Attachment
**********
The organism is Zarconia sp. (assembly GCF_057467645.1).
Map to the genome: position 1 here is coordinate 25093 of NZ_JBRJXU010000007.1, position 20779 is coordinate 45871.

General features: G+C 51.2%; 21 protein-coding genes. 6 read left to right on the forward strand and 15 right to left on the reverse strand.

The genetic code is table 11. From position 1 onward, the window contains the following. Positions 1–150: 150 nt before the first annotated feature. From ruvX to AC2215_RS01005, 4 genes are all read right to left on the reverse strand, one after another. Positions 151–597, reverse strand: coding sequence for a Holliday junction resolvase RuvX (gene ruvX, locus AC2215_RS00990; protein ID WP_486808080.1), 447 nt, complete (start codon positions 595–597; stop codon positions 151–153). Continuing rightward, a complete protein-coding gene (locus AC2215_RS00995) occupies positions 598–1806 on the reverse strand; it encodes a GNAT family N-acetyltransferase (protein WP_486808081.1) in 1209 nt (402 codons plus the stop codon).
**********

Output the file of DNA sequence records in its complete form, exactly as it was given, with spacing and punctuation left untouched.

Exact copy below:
The organism is Zarconia sp. (assembly GCF_057467645.1).
Map to the genome: position 1 here is coordinate 25093 of NZ_JBRJXU010000007.1, position 20779 is coordinate 45871.

General features: G+C 51.2%; 21 protein-coding genes. 6 read left to right on the forward strand and 15 right to left on the reverse strand.

The genetic code is table 11. From position 1 onward, the window contains the following. Positions 1–150: 150 nt before the first annotated feature. From ruvX to AC2215_RS01005, 4 genes are all read right to left on the reverse strand, one after another. Positions 151–597, reverse strand: coding sequence for a Holliday junction resolvase RuvX (gene ruvX, locus AC2215_RS00990; protein ID WP_486808080.1), 447 nt, complete (start codon positions 595–597; stop codon positions 151–153). Continuing rightward, a complete protein-coding gene (locus AC2215_RS00995) occupies positions 598–1806 on the reverse strand; it encodes a GNAT family N-acetyltransferase (protein WP_486808081.1) in 1209 nt (402 codons plus the stop codon).